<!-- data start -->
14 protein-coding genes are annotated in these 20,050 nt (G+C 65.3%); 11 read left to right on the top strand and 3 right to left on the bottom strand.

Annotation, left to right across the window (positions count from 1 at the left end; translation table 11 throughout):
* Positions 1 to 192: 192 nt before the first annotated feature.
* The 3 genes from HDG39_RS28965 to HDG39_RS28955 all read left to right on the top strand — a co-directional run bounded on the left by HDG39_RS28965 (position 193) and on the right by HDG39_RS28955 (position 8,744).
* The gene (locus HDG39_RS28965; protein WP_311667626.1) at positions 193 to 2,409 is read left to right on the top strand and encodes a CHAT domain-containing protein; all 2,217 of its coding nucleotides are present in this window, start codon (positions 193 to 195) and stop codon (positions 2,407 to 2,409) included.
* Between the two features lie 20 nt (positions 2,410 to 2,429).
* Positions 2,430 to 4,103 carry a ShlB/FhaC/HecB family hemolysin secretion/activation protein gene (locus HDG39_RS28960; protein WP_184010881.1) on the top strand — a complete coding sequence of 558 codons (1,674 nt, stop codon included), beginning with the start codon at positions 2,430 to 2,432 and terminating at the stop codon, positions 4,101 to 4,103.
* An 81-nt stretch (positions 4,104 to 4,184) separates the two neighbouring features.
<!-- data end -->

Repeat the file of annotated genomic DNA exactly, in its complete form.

14 protein-coding genes are annotated in these 20,050 nt (G+C 65.3%); 11 read left to right on the top strand and 3 right to left on the bottom strand.

Annotation, left to right across the window (positions count from 1 at the left end; translation table 11 throughout):
* Positions 1 to 192: 192 nt before the first annotated feature.
* The 3 genes from HDG39_RS28965 to HDG39_RS28955 all read left to right on the top strand — a co-directional run bounded on the left by HDG39_RS28965 (position 193) and on the right by HDG39_RS28955 (position 8,744).
* The gene (locus HDG39_RS28965; protein WP_311667626.1) at positions 193 to 2,409 is read left to right on the top strand and encodes a CHAT domain-containing protein; all 2,217 of its coding nucleotides are present in this window, start codon (positions 193 to 195) and stop codon (positions 2,407 to 2,409) included.
* Between the two features lie 20 nt (positions 2,410 to 2,429).
* Positions 2,430 to 4,103 carry a ShlB/FhaC/HecB family hemolysin secretion/activation protein gene (locus HDG39_RS28960; protein WP_184010881.1) on the top strand — a complete coding sequence of 558 codons (1,674 nt, stop codon included), beginning with the start codon at positions 2,430 to 2,432 and terminating at the stop codon, positions 4,101 to 4,103.
* An 81-nt stretch (positions 4,104 to 4,184) separates the two neighbouring features.